Social media has become the rage of marketing in the furniture business. Those who have taken a “wait and see” attitude will soon figure out this type of media is here to stay. At last count, Facebook had over 400,000,000 active users.  With these massive numbers, it is time to get on the Facebook bandwagon!  Here are some great tips on how to market your business to a new audience with a free and interactive tool.

Great marketing is about how well you tell your story – regardless of the medium.

Here are proven marketing techniques to make your Facebook page a powerful piece of your marketing mix:

  • Advertise your page: People will NOT come just because you build it. That only happens in the movies. In order for people to know your Facebook page exists, you have to tell them. Include the Facebook icon on your and TV advertising, and link to your page from your website and blog. Make sure your Facebook page is properly set up to link back to your website.
  • Build your brand: Mention your page in brochures, direct mail, business cards, email signatures, advertisements, packing slips, fulfillment materials – in short, everywhere. Don’t assume your customers will find you. Using Facebook and other social media logos in your traditional advertising will help potential customers know you have an understanding of how communication is done today.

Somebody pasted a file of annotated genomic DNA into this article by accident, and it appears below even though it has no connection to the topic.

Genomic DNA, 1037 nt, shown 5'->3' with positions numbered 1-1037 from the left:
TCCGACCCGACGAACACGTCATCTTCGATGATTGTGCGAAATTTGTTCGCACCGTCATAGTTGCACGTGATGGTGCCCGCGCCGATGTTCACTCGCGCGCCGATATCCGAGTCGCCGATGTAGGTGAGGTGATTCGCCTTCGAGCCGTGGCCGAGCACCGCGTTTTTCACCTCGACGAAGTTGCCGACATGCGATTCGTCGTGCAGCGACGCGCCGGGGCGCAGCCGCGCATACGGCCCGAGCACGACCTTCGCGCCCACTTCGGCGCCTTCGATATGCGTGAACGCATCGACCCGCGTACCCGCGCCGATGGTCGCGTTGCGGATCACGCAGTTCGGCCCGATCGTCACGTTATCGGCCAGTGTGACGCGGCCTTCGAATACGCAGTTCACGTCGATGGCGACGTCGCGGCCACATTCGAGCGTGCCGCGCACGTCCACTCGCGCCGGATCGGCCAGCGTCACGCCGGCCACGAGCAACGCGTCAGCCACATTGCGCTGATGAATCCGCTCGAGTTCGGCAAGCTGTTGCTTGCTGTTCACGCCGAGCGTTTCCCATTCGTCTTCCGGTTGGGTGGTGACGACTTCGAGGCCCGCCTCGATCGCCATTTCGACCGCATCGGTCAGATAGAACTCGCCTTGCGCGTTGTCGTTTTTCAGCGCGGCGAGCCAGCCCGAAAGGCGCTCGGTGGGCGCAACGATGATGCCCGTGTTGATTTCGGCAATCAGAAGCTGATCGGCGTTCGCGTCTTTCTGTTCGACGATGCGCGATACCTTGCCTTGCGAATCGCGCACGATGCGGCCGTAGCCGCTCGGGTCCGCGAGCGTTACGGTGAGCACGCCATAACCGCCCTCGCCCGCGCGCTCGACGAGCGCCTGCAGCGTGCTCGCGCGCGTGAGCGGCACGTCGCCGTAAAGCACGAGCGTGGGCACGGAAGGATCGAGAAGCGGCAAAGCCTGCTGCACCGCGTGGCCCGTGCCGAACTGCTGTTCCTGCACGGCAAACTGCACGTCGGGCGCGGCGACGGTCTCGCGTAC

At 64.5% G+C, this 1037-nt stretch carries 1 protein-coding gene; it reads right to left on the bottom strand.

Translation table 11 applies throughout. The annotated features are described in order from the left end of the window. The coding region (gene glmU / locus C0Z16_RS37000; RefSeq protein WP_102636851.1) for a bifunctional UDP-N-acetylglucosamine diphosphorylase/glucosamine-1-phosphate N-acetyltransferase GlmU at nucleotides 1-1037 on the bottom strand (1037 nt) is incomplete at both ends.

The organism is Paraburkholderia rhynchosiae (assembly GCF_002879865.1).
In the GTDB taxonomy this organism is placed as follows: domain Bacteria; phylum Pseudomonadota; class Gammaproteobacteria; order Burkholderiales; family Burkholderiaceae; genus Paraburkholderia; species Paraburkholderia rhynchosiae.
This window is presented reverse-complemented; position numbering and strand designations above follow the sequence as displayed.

• Share your soul. Facebook Fan Pages are a great place to share lots of company information. This is the perfect place to share your mission or value statement, explain your policies, procedures, and special services to your customer base – even post store hours and parking information. Your Facebook page is also a great place to include links for newsletter sign ups, email sign ups, and links to your other social media outlets like YouTube or Twitter.
  • Get them to your Web site: While we all believe our logos are super cool and easily recognizable, I would suggest you use the space designed for uploading a photo to show your company web address. Just because there is space available in the body of your page doesn’t mean your customers will find it down there.
  • Content is king: Marketing experts have known the power of content for years, and the same holds true online. The more information you provide, the better your page will be at attracting, converting, educating, turning on, and retaining your customers. Post something to your wall at least once a day, though two or three times is better. Also, adjust your wall settings to allow fans to post comments, photos, links, and videos. Train your staff to help you.

These five tips will help you to begin making your Facebook page a powerful marketing tool.  However, I have five more great pieces of advice to give you in the upcoming days.  Be sure to return and get the full-scoop on how to successfully tell your story using non-traditional media.